The Water Cure, longlisted for the Man Booker Prize in 2018, is a lyrical dystopian novel set somewhere in the future. Like Margaret Atwood’s, The Handmaid’s Tale, Sophie Mackintosh’s debut focuses on the dangers of male domination and patriarchal systems, but unlike its predecessor, this 2019 release contains its setting to one island and its cast of characters to one family.
The Water Cure centers on three sisters who have been raised on an isolated island away from the poisonous toxins of the modern world. The girls have been told by their father, King, that these toxins originate from men and that the abandoned hotel they reside in is the only safe sanctuary there is from sickness and death. Throughout their childhood, women came to the hotel and participated in a number of “therapies” that would cleanse them of the poison in their veins; these rituals were extremely painful and violent, and King directed them all. The girls, Grace, Lia, and Sky, also had to participate in the cleansings and were forced by their parents to swallow salt water until they vomited or throw live animals into the fire and watch as it burned. These therapies were supposed to harden their bodies and minds against the pains than men inflicted upon women and were also supposed to protect them from the dangers of love.
When The Water Cure opens, King is dead, and the girls and their mother are left to continue the rituals and survive on the abandoned island without their leader and protector. Then one day, two men and a boy wash up on the beach, and the girls are faced with the ultimate test. Will they be able to protect themselves from the poisonous presence of men? Will these new faces change the way they see the outside world? Will Lia, the lonely middle child, be able to close her heart against the damaging effects of falling in love?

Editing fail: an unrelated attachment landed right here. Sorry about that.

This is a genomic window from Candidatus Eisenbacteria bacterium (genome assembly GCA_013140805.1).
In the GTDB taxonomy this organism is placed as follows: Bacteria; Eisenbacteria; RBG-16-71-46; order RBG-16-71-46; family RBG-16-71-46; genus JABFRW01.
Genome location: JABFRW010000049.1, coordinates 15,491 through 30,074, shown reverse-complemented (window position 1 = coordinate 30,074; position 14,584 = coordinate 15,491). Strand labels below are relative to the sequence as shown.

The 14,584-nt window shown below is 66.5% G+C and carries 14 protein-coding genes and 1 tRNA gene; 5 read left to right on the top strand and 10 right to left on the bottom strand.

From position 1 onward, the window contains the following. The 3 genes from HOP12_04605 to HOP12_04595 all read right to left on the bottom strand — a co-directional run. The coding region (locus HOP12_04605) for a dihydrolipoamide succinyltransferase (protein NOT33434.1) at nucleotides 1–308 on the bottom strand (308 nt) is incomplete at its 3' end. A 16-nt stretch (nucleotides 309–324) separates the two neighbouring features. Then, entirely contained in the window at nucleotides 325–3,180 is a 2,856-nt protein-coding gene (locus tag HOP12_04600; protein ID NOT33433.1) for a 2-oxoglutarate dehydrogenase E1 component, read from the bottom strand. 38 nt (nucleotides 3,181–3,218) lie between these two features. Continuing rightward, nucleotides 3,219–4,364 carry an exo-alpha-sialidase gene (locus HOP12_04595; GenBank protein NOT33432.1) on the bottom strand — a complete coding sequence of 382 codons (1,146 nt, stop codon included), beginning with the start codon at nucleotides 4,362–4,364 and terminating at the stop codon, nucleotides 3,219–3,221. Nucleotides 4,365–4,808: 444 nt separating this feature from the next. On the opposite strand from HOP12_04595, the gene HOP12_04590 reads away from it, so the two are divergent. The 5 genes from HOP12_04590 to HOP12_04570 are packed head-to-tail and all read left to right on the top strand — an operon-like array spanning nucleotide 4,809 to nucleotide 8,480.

Feminist dystopias have been conquering the 21st century’s literary world, but Mackintosh’s new novel is unlike any of them. There is very little world building or explanations of how the past lead to the world that Grace, Lia, and Sky are currently living in. The book is told from the sisters’ point of view, so they can only tell you what they know and what their experiences are, all of which have been filtered through their parents, specifically, King. The chapters alternate between the individual perspectives of the two older sisters, Grace and Lia, and then the collective perspective of all three, as if the sisters were linked into one unit, one experience. This is an interesting technique because it shows how the isolation of their home and the “therapies” have joined them together. Although there is an extremely problematic “love story” in this book, The Water Cure is truly about the bond that Grace, Lia, and Sky share, and how they are able to endure the torture-filled life their parents have created for them.
The Water Cure is not a plot-focused book, and this was sometimes to its detriment. The introspective, lyrical prose is well done, but there is very little difference between Grace and Lia’s chapters: the narrative voices of both girls were identical. The book could have been stronger if the narrative was told from all three of the girls throughout the entire book: this would have been refreshingly different and would have justified the voices of all three girls sounding the same.
The strength of this book is that it’s unique: it’s in the genre of dystopia but it doesn’t follow any kind of formula. Because this is the book’s selling point, the development of the plot and characters is a little rough around the edges. You’ll want to check out Mackintosh’s The Water Cure if you’re looking for an idiosyncratic, well-written take on the future of male dominance and feminism, not if you’re looking for a dystopia filled with brilliant characters and detailed world building.